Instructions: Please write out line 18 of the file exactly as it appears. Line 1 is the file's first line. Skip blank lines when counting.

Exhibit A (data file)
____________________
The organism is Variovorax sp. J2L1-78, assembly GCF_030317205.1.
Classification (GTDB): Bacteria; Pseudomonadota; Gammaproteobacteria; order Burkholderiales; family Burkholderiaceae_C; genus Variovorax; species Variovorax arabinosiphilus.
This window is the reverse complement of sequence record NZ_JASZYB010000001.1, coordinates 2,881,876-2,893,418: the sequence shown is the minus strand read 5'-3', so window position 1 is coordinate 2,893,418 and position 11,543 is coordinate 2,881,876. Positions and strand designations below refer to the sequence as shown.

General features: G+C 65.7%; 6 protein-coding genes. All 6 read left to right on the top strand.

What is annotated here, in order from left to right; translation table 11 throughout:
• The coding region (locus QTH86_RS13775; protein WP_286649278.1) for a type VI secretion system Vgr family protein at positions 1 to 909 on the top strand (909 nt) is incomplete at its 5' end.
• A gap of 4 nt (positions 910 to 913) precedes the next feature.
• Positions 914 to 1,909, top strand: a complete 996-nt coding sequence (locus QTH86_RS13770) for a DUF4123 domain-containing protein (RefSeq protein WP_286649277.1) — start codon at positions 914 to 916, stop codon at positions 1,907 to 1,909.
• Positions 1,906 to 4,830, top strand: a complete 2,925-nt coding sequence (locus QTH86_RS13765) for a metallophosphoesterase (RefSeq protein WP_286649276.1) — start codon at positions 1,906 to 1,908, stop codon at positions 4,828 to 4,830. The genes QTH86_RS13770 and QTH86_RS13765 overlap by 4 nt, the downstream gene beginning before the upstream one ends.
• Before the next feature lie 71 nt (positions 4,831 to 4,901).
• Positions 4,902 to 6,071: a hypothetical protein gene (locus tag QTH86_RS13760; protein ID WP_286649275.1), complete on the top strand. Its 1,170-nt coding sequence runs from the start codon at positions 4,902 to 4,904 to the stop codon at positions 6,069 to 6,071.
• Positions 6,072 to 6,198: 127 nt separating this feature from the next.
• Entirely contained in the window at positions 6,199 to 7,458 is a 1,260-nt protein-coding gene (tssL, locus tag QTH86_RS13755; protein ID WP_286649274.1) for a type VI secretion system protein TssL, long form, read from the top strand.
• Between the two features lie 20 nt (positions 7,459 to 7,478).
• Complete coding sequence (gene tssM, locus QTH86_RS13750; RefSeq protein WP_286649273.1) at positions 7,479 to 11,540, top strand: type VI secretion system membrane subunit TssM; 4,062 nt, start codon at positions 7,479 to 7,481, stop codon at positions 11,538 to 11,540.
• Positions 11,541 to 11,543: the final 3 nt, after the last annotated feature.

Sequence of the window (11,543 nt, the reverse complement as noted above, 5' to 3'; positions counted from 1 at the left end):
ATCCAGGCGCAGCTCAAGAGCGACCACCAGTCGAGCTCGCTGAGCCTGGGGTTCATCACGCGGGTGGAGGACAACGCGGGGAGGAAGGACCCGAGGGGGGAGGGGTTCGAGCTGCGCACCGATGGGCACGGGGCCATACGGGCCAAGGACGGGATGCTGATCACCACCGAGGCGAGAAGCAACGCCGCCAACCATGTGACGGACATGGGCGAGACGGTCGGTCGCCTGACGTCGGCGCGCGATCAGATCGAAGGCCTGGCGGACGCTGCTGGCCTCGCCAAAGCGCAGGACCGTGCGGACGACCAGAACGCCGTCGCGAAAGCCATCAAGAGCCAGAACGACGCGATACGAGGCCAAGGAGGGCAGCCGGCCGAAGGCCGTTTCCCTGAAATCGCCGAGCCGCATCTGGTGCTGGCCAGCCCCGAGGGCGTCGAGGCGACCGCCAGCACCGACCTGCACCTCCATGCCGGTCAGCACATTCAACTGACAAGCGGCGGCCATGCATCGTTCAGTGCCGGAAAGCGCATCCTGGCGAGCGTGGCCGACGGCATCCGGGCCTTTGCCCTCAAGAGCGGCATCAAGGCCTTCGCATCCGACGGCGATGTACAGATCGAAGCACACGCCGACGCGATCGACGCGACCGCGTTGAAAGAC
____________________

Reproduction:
ATCCAGGCGCAGCTCAAGAGCGACCACCAGTCGAGCTCGCTGAGCCTGGGGTTCATCACGCGGGTGGAGGACAACGCGGGGAGGAAGGACCCGAGGGGGGAGGGGTTCGAGCTGCGCACCGATGGGCACGGGGCCATACGGGCCAAGGACGGGATGCTGATCACCACCGAGGCGAGAAGCAACGCCGCCAACCATGTGACGGACATGGGCGAGACGGTCGGTCGCCTGACGTCGGCGCGCGATCAGATCGAAGGCCTGGCGGACGCTGCTGGCCTCGCCAAAGCGCAGGACCGTGCGGACGACCAGAACGCCGTCGCGAAAGCCATCAAGAGCCAGAACGACGCGATACGAGGCCAAGGAGGGCAGCCGGCCGAAGGCCGTTTCCCTGAAATCGCCGAGCCGCATCTGGTGCTGGCCAGCCCCGAGGGCGTCGAGGCGACCGCCAGCACCGACCTGCACCTCCATGCCGGTCAGCACATTCAACTGACAAGCGGCGGCCATGCATCGTTCAGTGCCGGAAAGCGCATCCTGGCGAGCGTGGCCGACGGCATCCGGGCCTTTGCCCTCAAGAGCGGCATCAAGGCCTTCGCATCCGACGGCGATGTACAGATCGAAGCACACGCCGACGCGATCGACGCGACCGCGTTGAAAGAC